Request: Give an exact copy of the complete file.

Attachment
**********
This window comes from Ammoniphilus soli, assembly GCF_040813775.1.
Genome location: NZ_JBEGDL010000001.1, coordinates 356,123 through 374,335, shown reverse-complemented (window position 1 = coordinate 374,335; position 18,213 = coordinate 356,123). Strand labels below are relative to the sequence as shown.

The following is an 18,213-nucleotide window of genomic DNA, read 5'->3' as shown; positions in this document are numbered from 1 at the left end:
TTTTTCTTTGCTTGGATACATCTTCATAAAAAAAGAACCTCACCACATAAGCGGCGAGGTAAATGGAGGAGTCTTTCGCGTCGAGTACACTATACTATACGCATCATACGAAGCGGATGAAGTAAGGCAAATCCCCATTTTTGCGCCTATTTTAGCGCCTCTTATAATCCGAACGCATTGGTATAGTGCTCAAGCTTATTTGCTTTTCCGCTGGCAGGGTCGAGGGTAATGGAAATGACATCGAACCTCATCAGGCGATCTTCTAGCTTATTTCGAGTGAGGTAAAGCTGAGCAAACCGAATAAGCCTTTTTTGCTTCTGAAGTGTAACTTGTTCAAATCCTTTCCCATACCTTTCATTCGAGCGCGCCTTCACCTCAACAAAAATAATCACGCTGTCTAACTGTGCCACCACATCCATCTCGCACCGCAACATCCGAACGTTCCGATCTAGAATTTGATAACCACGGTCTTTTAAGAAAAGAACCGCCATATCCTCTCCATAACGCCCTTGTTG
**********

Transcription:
This window comes from Ammoniphilus soli, assembly GCF_040813775.1.
Genome location: NZ_JBEGDL010000001.1, coordinates 356,123 through 374,335, shown reverse-complemented (window position 1 = coordinate 374,335; position 18,213 = coordinate 356,123). Strand labels below are relative to the sequence as shown.

The following is an 18,213-nucleotide window of genomic DNA, read 5'->3' as shown; positions in this document are numbered from 1 at the left end:
TTTTTCTTTGCTTGGATACATCTTCATAAAAAAAGAACCTCACCACATAAGCGGCGAGGTAAATGGAGGAGTCTTTCGCGTCGAGTACACTATACTATACGCATCATACGAAGCGGATGAAGTAAGGCAAATCCCCATTTTTGCGCCTATTTTAGCGCCTCTTATAATCCGAACGCATTGGTATAGTGCTCAAGCTTATTTGCTTTTCCGCTGGCAGGGTCGAGGGTAATGGAAATGACATCGAACCTCATCAGGCGATCTTCTAGCTTATTTCGAGTGAGGTAAAGCTGAGCAAACCGAATAAGCCTTTTTTGCTTCTGAAGTGTAACTTGTTCAAATCCTTTCCCATACCTTTCATTCGAGCGCGCCTTCACCTCAACAAAAATAATCACGCTGTCTAACTGTGCCACCACATCCATCTCGCACCGCAACATCCGAACGTTCCGATCTAGAATTTGATAACCACGGTCTTTTAAGAAAAGAACCGCCATATCCTCTCCATAACGCCCTTGTTG